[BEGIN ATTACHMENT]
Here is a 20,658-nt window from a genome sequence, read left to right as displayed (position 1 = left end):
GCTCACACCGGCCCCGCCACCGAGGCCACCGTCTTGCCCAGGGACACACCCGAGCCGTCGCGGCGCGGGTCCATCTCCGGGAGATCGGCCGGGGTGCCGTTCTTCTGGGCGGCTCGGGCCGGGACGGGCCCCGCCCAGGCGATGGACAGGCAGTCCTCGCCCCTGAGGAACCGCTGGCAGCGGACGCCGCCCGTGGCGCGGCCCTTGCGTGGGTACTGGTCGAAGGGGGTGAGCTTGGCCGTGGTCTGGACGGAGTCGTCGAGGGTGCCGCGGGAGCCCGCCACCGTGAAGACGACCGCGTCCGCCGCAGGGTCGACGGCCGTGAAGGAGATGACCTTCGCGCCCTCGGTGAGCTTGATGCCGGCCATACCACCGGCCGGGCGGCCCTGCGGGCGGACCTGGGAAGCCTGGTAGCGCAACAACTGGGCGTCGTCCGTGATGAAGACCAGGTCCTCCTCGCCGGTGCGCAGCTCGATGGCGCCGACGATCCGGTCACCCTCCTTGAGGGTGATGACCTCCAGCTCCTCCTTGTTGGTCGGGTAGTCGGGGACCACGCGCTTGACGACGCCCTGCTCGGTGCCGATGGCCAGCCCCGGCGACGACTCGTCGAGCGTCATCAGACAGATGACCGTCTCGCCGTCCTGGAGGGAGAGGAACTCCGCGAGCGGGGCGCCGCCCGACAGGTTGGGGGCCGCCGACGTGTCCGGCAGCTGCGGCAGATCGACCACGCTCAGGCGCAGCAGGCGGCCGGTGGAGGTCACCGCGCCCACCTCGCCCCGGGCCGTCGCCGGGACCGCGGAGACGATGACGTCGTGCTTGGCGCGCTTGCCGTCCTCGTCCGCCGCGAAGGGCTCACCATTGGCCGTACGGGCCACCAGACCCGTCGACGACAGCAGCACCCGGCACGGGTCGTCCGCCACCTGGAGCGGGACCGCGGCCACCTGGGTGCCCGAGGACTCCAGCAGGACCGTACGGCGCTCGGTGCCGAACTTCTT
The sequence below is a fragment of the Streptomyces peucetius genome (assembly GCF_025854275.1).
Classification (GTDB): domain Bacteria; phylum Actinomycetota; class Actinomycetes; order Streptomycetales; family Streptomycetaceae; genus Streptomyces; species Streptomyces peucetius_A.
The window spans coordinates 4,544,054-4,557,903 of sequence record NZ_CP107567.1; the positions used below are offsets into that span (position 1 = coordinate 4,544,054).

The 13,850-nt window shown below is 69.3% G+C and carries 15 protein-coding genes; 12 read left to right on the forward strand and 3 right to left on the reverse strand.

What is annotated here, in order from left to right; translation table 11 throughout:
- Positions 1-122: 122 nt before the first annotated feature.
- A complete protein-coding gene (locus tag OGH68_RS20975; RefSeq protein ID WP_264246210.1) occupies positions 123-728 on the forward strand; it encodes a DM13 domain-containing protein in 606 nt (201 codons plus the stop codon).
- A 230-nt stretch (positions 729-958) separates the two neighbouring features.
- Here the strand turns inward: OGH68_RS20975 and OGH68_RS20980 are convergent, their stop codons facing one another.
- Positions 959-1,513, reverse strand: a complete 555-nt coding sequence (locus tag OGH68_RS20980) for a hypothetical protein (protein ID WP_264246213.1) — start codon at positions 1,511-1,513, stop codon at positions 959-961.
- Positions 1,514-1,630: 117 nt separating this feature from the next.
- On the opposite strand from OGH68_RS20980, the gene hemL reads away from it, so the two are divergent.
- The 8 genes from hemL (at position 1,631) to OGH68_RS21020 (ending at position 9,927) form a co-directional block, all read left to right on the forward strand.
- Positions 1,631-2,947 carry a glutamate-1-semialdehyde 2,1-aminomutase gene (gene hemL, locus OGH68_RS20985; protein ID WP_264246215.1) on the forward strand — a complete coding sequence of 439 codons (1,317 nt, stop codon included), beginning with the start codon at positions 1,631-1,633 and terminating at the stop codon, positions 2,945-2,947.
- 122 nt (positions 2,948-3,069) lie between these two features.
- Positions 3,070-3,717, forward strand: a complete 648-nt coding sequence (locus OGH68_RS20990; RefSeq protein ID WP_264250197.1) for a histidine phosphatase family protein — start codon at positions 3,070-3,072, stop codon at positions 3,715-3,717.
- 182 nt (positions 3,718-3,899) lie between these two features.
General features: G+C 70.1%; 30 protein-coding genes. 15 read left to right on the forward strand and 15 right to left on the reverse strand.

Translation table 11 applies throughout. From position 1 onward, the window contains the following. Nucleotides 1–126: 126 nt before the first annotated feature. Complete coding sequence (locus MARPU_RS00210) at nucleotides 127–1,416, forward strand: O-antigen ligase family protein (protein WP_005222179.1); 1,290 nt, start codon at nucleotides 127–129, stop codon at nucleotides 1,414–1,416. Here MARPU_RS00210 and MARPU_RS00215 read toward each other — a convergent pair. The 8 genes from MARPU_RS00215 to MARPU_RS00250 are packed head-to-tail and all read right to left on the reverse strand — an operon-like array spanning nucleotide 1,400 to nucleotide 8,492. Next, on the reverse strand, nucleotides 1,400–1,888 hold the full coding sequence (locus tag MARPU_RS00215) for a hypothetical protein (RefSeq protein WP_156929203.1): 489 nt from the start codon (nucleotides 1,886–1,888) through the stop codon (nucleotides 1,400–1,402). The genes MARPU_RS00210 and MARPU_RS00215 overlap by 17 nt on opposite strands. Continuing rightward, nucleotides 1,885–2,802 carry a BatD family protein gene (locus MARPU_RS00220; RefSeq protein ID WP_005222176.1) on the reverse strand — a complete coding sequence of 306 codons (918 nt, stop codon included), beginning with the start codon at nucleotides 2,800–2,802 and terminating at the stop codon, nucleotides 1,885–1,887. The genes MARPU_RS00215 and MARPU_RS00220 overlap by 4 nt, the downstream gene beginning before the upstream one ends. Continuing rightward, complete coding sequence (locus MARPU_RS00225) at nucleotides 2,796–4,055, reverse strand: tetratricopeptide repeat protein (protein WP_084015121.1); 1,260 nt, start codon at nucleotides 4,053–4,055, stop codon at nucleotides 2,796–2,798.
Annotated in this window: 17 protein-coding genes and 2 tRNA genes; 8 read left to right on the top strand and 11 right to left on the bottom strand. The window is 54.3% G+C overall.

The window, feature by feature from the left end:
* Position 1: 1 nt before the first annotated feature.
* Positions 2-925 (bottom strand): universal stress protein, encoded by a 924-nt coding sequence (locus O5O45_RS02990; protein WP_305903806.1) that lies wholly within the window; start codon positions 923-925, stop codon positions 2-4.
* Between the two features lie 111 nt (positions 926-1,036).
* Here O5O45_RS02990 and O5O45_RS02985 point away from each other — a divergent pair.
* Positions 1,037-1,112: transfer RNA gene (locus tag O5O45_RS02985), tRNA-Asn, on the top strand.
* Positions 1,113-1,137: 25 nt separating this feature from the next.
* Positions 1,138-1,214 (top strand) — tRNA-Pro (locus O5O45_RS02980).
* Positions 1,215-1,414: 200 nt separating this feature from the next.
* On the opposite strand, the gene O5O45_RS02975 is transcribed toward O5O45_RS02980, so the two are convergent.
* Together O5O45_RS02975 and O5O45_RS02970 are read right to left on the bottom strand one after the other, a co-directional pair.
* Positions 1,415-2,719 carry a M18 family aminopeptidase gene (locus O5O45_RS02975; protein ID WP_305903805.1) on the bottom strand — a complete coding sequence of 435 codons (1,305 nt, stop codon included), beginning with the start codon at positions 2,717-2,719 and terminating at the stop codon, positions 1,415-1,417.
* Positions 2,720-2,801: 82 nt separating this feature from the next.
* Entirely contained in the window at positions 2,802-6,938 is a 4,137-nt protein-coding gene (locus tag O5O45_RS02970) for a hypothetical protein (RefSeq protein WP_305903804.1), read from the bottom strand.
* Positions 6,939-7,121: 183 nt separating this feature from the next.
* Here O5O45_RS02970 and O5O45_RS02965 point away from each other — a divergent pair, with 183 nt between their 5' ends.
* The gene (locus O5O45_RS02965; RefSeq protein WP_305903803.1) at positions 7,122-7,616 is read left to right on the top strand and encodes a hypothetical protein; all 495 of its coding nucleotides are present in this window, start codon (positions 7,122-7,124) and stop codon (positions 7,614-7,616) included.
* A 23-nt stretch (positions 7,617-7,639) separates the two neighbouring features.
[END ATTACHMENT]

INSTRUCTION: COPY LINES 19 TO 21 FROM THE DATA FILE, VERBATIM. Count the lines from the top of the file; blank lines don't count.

- 182 nt (positions 3,718-3,899) lie between these two features.
General features: G+C 70.1%; 30 protein-coding genes. 15 read left to right on the forward strand and 15 right to left on the reverse strand.

Translation table 11 applies throughout. From position 1 onward, the window contains the following. Nucleotides 1–126: 126 nt before the first annotated feature. Complete coding sequence (locus MARPU_RS00210) at nucleotides 127–1,416, forward strand: O-antigen ligase family protein (protein WP_005222179.1); 1,290 nt, start codon at nucleotides 127–129, stop codon at nucleotides 1,414–1,416. Here MARPU_RS00210 and MARPU_RS00215 read toward each other — a convergent pair. The 8 genes from MARPU_RS00215 to MARPU_RS00250 are packed head-to-tail and all read right to left on the reverse strand — an operon-like array spanning nucleotide 1,400 to nucleotide 8,492. Next, on the reverse strand, nucleotides 1,400–1,888 hold the full coding sequence (locus tag MARPU_RS00215) for a hypothetical protein (RefSeq protein WP_156929203.1): 489 nt from the start codon (nucleotides 1,886–1,888) through the stop codon (nucleotides 1,400–1,402). The genes MARPU_RS00210 and MARPU_RS00215 overlap by 17 nt on opposite strands. Continuing rightward, nucleotides 1,885–2,802 carry a BatD family protein gene (locus MARPU_RS00220; RefSeq protein ID WP_005222176.1) on the reverse strand — a complete coding sequence of 306 codons (918 nt, stop codon included), beginning with the start codon at nucleotides 2,800–2,802 and terminating at the stop codon, nucleotides 1,885–1,887. The genes MARPU_RS00215 and MARPU_RS00220 overlap by 4 nt, the downstream gene beginning before the upstream one ends. Continuing rightward, complete coding sequence (locus MARPU_RS00225) at nucleotides 2,796–4,055, reverse strand: tetratricopeptide repeat protein (protein WP_084015121.1); 1,260 nt, start codon at nucleotides 4,053–4,055, stop codon at nucleotides 2,796–2,798.